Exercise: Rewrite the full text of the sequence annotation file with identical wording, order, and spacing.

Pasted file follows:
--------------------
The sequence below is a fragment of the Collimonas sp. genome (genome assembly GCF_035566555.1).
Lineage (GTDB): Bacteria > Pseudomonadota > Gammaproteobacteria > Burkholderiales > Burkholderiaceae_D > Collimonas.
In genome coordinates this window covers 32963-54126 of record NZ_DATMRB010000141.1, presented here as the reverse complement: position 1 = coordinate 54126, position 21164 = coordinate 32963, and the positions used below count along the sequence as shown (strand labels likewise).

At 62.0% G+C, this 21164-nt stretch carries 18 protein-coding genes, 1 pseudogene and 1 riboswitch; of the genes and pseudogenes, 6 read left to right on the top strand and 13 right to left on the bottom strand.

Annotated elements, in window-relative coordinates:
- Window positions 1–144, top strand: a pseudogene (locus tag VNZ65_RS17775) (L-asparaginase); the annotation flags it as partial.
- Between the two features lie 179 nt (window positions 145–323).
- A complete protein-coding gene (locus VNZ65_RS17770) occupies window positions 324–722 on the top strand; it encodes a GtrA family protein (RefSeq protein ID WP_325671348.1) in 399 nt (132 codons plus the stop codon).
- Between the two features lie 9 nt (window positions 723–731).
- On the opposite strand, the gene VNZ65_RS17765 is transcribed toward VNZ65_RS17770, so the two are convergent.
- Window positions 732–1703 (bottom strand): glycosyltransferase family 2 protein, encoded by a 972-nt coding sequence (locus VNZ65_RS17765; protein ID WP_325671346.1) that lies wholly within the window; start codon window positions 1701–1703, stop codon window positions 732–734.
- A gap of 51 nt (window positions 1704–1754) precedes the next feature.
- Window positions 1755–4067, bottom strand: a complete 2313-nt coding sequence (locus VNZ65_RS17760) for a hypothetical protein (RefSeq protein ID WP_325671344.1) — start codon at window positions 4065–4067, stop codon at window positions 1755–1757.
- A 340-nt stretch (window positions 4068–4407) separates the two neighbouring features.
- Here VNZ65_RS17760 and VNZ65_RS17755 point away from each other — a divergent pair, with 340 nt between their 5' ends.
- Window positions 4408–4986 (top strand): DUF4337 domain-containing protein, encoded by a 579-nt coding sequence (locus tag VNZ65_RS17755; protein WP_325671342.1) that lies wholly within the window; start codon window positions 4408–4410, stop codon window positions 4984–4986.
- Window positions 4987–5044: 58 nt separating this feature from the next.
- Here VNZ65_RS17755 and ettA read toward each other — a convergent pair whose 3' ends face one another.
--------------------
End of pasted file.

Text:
The sequence below is a fragment of the Collimonas sp. genome (genome assembly GCF_035566555.1).
Lineage (GTDB): Bacteria > Pseudomonadota > Gammaproteobacteria > Burkholderiales > Burkholderiaceae_D > Collimonas.
In genome coordinates this window covers 32963-54126 of record NZ_DATMRB010000141.1, presented here as the reverse complement: position 1 = coordinate 54126, position 21164 = coordinate 32963, and the positions used below count along the sequence as shown (strand labels likewise).

At 62.0% G+C, this 21164-nt stretch carries 18 protein-coding genes, 1 pseudogene and 1 riboswitch; of the genes and pseudogenes, 6 read left to right on the top strand and 13 right to left on the bottom strand.

Annotated elements, in window-relative coordinates:
- Window positions 1–144, top strand: a pseudogene (locus tag VNZ65_RS17775) (L-asparaginase); the annotation flags it as partial.
- Between the two features lie 179 nt (window positions 145–323).
- A complete protein-coding gene (locus VNZ65_RS17770) occupies window positions 324–722 on the top strand; it encodes a GtrA family protein (RefSeq protein ID WP_325671348.1) in 399 nt (132 codons plus the stop codon).
- Between the two features lie 9 nt (window positions 723–731).
- On the opposite strand, the gene VNZ65_RS17765 is transcribed toward VNZ65_RS17770, so the two are convergent.
- Window positions 732–1703 (bottom strand): glycosyltransferase family 2 protein, encoded by a 972-nt coding sequence (locus VNZ65_RS17765; protein ID WP_325671346.1) that lies wholly within the window; start codon window positions 1701–1703, stop codon window positions 732–734.
- A gap of 51 nt (window positions 1704–1754) precedes the next feature.
- Window positions 1755–4067, bottom strand: a complete 2313-nt coding sequence (locus VNZ65_RS17760) for a hypothetical protein (RefSeq protein ID WP_325671344.1) — start codon at window positions 4065–4067, stop codon at window positions 1755–1757.
- A 340-nt stretch (window positions 4068–4407) separates the two neighbouring features.
- Here VNZ65_RS17760 and VNZ65_RS17755 point away from each other — a divergent pair, with 340 nt between their 5' ends.
- Window positions 4408–4986 (top strand): DUF4337 domain-containing protein, encoded by a 579-nt coding sequence (locus tag VNZ65_RS17755; protein WP_325671342.1) that lies wholly within the window; start codon window positions 4408–4410, stop codon window positions 4984–4986.
- Window positions 4987–5044: 58 nt separating this feature from the next.
- Here VNZ65_RS17755 and ettA read toward each other — a convergent pair whose 3' ends face one another.